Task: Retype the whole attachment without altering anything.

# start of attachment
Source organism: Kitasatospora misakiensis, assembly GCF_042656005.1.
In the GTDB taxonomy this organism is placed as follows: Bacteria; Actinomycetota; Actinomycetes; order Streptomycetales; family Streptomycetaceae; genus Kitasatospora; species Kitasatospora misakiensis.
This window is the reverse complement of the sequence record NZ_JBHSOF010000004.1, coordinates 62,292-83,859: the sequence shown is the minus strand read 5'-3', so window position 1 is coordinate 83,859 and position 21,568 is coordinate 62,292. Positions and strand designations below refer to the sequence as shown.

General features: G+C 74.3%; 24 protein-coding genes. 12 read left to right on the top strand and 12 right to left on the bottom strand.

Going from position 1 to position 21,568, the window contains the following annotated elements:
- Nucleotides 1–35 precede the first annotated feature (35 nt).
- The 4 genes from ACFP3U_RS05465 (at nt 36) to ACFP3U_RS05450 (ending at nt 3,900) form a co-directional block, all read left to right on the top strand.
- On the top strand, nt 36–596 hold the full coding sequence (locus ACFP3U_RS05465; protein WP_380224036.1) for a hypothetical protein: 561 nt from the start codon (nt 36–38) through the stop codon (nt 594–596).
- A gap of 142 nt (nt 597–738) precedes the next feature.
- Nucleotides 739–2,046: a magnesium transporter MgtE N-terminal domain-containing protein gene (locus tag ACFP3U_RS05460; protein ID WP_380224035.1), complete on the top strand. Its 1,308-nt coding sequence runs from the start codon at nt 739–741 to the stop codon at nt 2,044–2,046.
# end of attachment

Source organism: Kitasatospora misakiensis, assembly GCF_042656005.1.
In the GTDB taxonomy this organism is placed as follows: Bacteria; Actinomycetota; Actinomycetes; order Streptomycetales; family Streptomycetaceae; genus Kitasatospora; species Kitasatospora misakiensis.
This window is the reverse complement of the sequence record NZ_JBHSOF010000004.1, coordinates 62,292-83,859: the sequence shown is the minus strand read 5'-3', so window position 1 is coordinate 83,859 and position 21,568 is coordinate 62,292. Positions and strand designations below refer to the sequence as shown.

General features: G+C 74.3%; 24 protein-coding genes. 12 read left to right on the top strand and 12 right to left on the bottom strand.

Going from position 1 to position 21,568, the window contains the following annotated elements:
- Nucleotides 1–35 precede the first annotated feature (35 nt).
- The 4 genes from ACFP3U_RS05465 (at nt 36) to ACFP3U_RS05450 (ending at nt 3,900) form a co-directional block, all read left to right on the top strand.
- On the top strand, nt 36–596 hold the full coding sequence (locus ACFP3U_RS05465; protein WP_380224036.1) for a hypothetical protein: 561 nt from the start codon (nt 36–38) through the stop codon (nt 594–596).
- A gap of 142 nt (nt 597–738) precedes the next feature.
- Nucleotides 739–2,046: a magnesium transporter MgtE N-terminal domain-containing protein gene (locus tag ACFP3U_RS05460; protein ID WP_380224035.1), complete on the top strand. Its 1,308-nt coding sequence runs from the start codon at nt 739–741 to the stop codon at nt 2,044–2,046.